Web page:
Language and argument: a review of the field

Open access


This paper has a dual purpose: it both seeks to introduce the other works in this issue by illustrating how they are related to the field of argumentation as a whole, and to make clear the tremendous range of research currently being carried out by argumentation theorists which is concerned with the interaction and inter-reliance of language and argument. After a brief introduction to the development of the field of argumentation, as many as eight language-based approaches to the study of argument are identified, taking as their perspective: rhetoric, argument structure, argument as act, discourse analysis, corpus methods, emotive argument, and narrative argument. The conclusion makes it clear that these branches of study are all themselves interconnected and that it is the fusion of methodologies and theory from linguistics and the philosophical study of argument which lends this area of research its dynamism.

If the inline PDF is not rendering correctly, you can download the PDF file here.

  • Aberdein Andrew. 2006. ‘Raising the Tone: Definition Bullshit and the Definition of Bullshit.’ In George Reisch and Gary Hardcastle (eds.) Bullshit and Philosophy 151-169. Chicago: Open Court.

  • Amossy Ruth. 2009. Argumentation in Discourse: A Socio-discursive Approach to Arguments. Informal Logic 29 (3). 252-267.

  • Austin John L. 1962. How to Do Things with Words. Oxford: Oxford University Press.

  • Blair J. Anthony and Ralph H. Johnson. 2000. Informal Logic: An Overview. Informal Logic 20 (2). 93-107.

  • Katarzyna Budzynska Araszkiewicz Michał Budzyńska-Daca Agnieszka Hinton Martin Lawrence John Modgil Sanjay Thimm Matthias Visser Jacky Żurek Tomasz Koszowy Marcin Atkinson Katie Dębowska-Kozłowska Kamila Kacprzak Magdalena Łupkowski Paweł Skowron Barłomiej Urbański Mariusz and Maria Załęska. 2018. Warsaw Argumentation Week (Waw 2018) Organised by the Polish School of Argumentation and Our Colleagues from Germany and the UK 6th-16th September 2018. Studies in Logic Grammar and Rhetoric 55 (1). 231-239.

  • Eemeren Frans H. van and Rob Grootendorst. 2004. A Systematic Theory of Argumentation: The Pragma-dialectical Approach. Cambridge: Cambridge University Press.

  • Hamblin Charles. 1970. Fallacies. London: Methuen.

  • Hample Dale and Amanda Irions. 2015. Arguing to Display Identity. Argumentation 29 (4) 389-416. DOI 10.1007/s10503-015-9351-9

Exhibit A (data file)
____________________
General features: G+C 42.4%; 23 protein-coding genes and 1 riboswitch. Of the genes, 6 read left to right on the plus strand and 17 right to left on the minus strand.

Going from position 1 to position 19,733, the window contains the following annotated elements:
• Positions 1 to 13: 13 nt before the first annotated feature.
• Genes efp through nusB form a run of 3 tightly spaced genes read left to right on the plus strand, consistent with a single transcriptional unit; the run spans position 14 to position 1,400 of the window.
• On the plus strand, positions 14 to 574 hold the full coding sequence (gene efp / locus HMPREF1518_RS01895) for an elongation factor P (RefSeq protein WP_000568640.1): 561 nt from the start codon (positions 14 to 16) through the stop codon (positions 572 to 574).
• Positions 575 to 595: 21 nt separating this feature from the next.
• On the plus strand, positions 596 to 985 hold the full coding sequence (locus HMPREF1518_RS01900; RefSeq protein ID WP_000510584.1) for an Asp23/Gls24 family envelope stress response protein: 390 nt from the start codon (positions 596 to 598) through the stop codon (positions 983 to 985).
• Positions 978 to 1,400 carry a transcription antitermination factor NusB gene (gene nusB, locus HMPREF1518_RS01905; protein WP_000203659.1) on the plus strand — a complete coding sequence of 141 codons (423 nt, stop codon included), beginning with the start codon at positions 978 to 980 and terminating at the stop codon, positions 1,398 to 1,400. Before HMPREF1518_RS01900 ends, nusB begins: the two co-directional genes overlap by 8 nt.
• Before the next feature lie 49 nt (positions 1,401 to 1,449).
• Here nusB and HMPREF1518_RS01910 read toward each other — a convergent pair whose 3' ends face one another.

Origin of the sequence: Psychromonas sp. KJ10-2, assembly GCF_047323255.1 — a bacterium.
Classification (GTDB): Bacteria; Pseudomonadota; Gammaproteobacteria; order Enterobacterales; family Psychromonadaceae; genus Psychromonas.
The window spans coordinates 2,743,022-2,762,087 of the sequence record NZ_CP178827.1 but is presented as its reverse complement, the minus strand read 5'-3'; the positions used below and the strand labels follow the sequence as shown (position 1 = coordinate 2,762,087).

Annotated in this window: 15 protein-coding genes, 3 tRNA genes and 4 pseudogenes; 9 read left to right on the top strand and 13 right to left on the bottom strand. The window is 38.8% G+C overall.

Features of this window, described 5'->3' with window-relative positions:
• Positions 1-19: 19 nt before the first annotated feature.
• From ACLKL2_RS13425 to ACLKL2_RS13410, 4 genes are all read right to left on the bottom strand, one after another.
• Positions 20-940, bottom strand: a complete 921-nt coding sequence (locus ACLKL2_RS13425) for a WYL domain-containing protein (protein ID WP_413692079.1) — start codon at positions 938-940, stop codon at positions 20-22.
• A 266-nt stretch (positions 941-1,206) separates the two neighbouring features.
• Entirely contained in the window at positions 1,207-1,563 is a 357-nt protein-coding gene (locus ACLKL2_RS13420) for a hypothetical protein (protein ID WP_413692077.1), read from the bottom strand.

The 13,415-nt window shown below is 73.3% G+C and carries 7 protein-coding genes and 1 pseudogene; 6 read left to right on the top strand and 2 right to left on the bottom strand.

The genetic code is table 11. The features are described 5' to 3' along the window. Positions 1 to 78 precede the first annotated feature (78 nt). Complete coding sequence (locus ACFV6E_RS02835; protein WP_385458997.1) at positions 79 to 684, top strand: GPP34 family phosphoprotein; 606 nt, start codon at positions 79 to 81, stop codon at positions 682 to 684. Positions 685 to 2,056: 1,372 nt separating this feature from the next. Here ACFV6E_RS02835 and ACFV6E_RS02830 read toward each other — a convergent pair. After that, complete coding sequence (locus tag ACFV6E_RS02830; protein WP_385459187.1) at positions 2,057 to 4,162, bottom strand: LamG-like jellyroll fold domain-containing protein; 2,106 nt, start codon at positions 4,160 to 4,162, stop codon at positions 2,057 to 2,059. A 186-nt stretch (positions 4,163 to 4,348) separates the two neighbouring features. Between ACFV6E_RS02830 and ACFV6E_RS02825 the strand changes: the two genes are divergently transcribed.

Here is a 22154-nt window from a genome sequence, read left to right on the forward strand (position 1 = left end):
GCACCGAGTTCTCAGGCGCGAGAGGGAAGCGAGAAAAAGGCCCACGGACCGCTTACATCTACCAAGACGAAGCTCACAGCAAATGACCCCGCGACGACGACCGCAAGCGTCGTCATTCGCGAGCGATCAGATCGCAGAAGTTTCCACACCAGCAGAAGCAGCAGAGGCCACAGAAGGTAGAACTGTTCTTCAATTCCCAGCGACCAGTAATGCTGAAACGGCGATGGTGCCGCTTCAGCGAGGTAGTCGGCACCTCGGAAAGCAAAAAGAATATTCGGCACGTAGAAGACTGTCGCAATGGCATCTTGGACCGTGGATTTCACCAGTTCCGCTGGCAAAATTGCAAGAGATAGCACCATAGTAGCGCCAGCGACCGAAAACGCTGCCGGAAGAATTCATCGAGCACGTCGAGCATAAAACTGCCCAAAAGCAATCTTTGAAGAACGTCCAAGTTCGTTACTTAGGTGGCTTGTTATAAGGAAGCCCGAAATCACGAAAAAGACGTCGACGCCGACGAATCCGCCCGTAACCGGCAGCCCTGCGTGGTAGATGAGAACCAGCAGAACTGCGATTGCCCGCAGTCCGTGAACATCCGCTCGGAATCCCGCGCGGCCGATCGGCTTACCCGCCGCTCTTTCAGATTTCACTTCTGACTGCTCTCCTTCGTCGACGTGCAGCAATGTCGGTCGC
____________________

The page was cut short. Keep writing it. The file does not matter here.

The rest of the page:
• Hinton Martin. 2016. ‘Identity as Argumentation: Argumentation as Identity.’ In Kamila Ciepiela (ed.) Identity in Communicative Contexts 175-186. Łódż Studies in Language Vol.48. Frankfurt am Main: Peter Lang.

  • Gilbert Michael. 2004. Emotion Argumentation and Informal Logic. Informal Logic 24 (3). 245-264.

  • Goodwin Jean and Viviana Cortes. 2010. Theorists’ and Practitioners’ Spatial Metaphors for Argumentation: A Corpus-based Approach. Verbum 23 (1). 163-78.

  • Goodwin Jean and Beth Innocenti. 2016. ‘The Pragmatic Force of Making Reasons Apparent.’ In Dima Mohammed and Marcin Lewiński (eds.) Argumentation and Reasoned Action: Proceedings of the 1st European Conference on Argumentation Lisbon 2015 Vol. II 449-462. London: College Publications.

  • Macagno Fabrizio. 2014. Manipulating Emotions. Value-Based Reasoning and Emotive Language. Argumentation and Advocacy 51. 103-122.

  • Macagno Fabrizio and Douglas Walton. 2014. What We Hide in Words: Emotive Words and Persuasive Definitions. Journal of Pragmatics 42. 1997-2013.

  • Nelson Leonard. 2016. A Theory of Philosophical Fallacy. Cham: Springer.

  • Olmos Paula (ed.). 2017. Narration as Argument. Cham: Springer.

  • Oswald Steve Herman Thierry and Jérôme Jacquin (eds.). 2018. Argumentation and Language – Linguistic Cognitive and Discursive Explorations. Cham: Springer.

  • Perelman Chaim and Lucie Olbrechts-Tyteca. 1969. La Nouvelle Rhétorique: Traité de l‘Argumentation. Paris: Presses Universitaires de France. Trans by J. Wilkinson and P. Weaver as The New Rhetoric Notre Dame London: University of Notre Dame Press.

  • Saussure Louis de. 2018. ‘The Straw Man Fallacy as a Prestige-Gaining Device.’ In Steve Oswald Thierry Herman and Jérôme Jacquin (eds.) Argumentation and Language – Linguistic Cognitive and Discursive Explorations 171-190. Cham: Springer.

  • Stevens Katharina and Michael Baumtrog (eds.). 2018. Special Issue: Reason and Rhetoric in the Time of Alternative Facts. Informal Logic 38. 1.

  • Stevenson Charles. 1944. Ethics and Language. New Haven CT: Yale University Press.

  • Tindale Christopher. 2007. Fallacies and Argument Appraisal. Cambridge: Cambridge University Press.

  • Tindale Christopher. 2017. ‘Narratives and the Concept of Argument.’ In Paula Olmos (ed.) Narration as Argument 11-30. Cham: Springer.

  • Visser Jacky Koszowy Marcin Konat Barbara Budzyńska Katarzyna and Chris Reed. 2018. ‘Straw Man as Misuse of Rephrase.’ In Steve Oswald and Didier Maillat (eds.) Argumentation and Inference: Proceedings of the 2nd European Conference on Argumentation Fribourg 2017 Vol. 2. 941-962. London: College Publications.

  • Walton Douglas and Thomas F. Gordon. 2018. How Computational Tools Can Help Rhetoric and Informal Logic with Argument Invention. Argumentation. 1-27.

  • Walton Douglas Macagno Fabrizio and Chris Reed. 2008. Argument Schemes. Cambridge: Cambridge University Press.

  • Wu Peng. 2019. Confrontational Maneuvering by Dissociation in Spokespersons’ Argumentative Replies at the Press Conferences of China’s Ministry of Foreign Affairs. Argumentation 33 (1). 1-22.

  • Zhang Chuanrui and Cihau Xu. 2018. Argument by Multimodal Metaphor as Strategic Maneuvering in TV Commercials: A Case Study. Argumentation 32 (4). 501-517.

Journal information
Impact Factor

CiteScore 2018: 0.29

SCImago Journal Rank (SJR) 2018: 0.177
Source Normalized Impact per Paper (SNIP) 2018: 0.471

All Time Past Year Past 30 Days
Abstract Views 0 0 0
Full Text Views 292 292 9
PDF Downloads 236 236 10